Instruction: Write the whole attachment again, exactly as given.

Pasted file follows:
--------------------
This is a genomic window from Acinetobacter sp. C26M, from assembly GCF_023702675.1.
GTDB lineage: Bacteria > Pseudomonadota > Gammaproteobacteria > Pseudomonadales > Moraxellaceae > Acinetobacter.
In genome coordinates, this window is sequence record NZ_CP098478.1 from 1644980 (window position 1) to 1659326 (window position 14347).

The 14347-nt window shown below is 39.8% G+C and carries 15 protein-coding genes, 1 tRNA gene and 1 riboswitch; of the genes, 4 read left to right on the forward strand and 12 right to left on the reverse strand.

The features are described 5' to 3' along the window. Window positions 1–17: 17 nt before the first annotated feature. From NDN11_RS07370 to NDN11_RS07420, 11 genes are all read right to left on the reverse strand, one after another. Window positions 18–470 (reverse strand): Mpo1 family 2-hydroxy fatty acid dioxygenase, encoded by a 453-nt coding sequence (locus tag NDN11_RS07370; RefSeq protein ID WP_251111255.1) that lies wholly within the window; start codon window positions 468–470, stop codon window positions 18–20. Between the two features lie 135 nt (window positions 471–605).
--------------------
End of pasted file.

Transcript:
This is a genomic window from Acinetobacter sp. C26M, from assembly GCF_023702675.1.
GTDB lineage: Bacteria > Pseudomonadota > Gammaproteobacteria > Pseudomonadales > Moraxellaceae > Acinetobacter.
In genome coordinates, this window is sequence record NZ_CP098478.1 from 1644980 (window position 1) to 1659326 (window position 14347).

The 14347-nt window shown below is 39.8% G+C and carries 15 protein-coding genes, 1 tRNA gene and 1 riboswitch; of the genes, 4 read left to right on the forward strand and 12 right to left on the reverse strand.

The features are described 5' to 3' along the window. Window positions 1–17: 17 nt before the first annotated feature. From NDN11_RS07370 to NDN11_RS07420, 11 genes are all read right to left on the reverse strand, one after another. Window positions 18–470 (reverse strand): Mpo1 family 2-hydroxy fatty acid dioxygenase, encoded by a 453-nt coding sequence (locus tag NDN11_RS07370; RefSeq protein ID WP_251111255.1) that lies wholly within the window; start codon window positions 468–470, stop codon window positions 18–20. Between the two features lie 135 nt (window positions 471–605).